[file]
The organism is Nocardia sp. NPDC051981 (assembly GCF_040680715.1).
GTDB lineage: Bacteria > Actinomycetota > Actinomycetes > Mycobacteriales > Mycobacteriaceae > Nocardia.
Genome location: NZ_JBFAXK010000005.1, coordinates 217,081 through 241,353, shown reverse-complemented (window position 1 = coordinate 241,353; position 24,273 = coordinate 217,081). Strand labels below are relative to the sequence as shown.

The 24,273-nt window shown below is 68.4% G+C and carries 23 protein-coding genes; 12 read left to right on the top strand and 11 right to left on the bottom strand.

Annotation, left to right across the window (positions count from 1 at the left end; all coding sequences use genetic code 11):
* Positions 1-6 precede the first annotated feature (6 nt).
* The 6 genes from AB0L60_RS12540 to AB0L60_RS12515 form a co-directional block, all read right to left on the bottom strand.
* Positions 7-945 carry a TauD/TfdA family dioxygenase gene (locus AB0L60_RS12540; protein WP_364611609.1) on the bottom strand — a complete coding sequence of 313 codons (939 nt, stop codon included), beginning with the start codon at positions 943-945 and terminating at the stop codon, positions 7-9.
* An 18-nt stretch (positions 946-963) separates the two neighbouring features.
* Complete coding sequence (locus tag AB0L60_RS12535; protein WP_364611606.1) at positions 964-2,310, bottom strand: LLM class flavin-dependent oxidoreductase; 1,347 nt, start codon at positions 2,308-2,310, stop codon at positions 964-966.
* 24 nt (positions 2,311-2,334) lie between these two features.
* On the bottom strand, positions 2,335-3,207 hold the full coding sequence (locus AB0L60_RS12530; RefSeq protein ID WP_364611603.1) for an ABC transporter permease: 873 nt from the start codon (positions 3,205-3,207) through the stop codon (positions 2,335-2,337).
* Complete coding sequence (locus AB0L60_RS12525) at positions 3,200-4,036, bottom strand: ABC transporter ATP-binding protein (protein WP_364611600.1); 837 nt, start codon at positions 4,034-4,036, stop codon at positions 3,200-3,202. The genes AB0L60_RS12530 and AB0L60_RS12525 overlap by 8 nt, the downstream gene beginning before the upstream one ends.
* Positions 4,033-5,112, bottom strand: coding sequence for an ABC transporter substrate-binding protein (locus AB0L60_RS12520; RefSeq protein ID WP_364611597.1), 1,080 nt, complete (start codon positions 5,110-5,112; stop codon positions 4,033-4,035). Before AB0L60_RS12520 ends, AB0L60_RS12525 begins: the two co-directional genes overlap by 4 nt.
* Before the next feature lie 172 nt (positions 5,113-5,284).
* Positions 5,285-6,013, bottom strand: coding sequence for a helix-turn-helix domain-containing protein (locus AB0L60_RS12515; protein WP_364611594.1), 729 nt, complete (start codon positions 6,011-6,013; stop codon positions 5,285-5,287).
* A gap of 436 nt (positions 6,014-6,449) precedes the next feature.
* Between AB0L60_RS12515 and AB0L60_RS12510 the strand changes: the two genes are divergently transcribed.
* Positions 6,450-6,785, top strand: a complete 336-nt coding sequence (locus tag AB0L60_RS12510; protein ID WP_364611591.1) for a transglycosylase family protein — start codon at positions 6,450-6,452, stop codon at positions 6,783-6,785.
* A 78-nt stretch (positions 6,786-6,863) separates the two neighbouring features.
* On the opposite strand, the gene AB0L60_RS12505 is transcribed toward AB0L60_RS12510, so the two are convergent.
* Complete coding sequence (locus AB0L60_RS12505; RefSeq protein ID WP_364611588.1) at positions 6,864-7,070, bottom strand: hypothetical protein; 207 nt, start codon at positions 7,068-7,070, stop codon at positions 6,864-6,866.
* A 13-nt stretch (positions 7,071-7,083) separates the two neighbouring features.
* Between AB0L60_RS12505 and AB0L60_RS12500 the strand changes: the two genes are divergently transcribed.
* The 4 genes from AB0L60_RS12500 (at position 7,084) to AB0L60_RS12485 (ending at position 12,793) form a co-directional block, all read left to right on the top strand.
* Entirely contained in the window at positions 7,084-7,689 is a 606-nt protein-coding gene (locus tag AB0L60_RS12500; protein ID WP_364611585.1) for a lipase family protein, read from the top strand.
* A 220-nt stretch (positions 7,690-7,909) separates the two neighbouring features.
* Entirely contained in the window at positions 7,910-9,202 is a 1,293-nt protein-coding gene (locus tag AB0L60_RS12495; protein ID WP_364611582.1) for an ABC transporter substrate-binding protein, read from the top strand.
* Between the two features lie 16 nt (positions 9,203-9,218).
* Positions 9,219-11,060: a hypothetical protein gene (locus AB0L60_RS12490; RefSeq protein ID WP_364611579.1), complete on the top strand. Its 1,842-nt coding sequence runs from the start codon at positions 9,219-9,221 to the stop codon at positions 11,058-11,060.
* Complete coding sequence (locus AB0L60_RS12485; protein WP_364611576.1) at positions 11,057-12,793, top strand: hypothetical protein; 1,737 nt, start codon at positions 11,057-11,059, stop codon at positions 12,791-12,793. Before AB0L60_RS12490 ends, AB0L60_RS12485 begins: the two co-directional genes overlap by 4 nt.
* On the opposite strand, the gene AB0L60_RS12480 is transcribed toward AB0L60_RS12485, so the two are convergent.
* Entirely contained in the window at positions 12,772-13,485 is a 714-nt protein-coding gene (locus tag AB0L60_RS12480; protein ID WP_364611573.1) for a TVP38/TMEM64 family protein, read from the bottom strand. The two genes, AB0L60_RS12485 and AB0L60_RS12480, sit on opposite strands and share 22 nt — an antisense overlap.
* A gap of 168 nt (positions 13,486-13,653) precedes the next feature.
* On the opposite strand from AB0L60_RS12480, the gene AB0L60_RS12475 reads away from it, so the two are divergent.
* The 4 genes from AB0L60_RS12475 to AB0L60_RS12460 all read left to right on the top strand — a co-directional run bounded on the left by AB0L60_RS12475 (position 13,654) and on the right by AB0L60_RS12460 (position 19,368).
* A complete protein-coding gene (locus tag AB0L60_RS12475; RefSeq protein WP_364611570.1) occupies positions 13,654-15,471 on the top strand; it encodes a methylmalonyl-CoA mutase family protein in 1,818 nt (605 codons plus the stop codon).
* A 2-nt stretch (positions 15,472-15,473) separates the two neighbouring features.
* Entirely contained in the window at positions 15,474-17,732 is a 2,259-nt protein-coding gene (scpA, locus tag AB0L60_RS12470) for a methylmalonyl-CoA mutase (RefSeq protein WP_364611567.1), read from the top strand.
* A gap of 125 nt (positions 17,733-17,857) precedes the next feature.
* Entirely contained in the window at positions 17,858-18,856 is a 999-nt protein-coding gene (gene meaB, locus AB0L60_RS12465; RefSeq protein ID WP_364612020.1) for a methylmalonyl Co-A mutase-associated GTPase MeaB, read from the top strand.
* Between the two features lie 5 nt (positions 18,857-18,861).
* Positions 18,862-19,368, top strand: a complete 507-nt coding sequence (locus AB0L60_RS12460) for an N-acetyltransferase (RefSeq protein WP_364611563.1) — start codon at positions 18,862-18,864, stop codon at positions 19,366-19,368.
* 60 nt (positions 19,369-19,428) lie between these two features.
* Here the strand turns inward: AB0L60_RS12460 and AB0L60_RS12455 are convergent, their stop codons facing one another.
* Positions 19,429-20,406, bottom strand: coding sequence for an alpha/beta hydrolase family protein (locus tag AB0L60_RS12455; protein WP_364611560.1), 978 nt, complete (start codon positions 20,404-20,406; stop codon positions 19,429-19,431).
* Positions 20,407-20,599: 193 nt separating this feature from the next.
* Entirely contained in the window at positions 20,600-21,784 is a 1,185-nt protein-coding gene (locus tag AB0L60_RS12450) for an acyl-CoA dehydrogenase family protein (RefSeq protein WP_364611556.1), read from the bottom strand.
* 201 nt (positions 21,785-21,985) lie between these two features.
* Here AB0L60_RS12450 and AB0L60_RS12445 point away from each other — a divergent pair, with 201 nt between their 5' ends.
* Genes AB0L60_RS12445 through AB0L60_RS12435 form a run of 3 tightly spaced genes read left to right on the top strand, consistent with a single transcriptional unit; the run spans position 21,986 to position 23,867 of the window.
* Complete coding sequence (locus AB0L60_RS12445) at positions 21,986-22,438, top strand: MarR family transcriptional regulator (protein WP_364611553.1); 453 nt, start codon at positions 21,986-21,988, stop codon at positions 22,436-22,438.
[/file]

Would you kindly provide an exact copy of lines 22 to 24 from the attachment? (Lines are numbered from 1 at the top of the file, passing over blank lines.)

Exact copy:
* Complete coding sequence (locus AB0L60_RS12505; RefSeq protein ID WP_364611588.1) at positions 6,864-7,070, bottom strand: hypothetical protein; 207 nt, start codon at positions 7,068-7,070, stop codon at positions 6,864-6,866.
* A 13-nt stretch (positions 7,071-7,083) separates the two neighbouring features.
* Between AB0L60_RS12505 and AB0L60_RS12500 the strand changes: the two genes are divergently transcribed.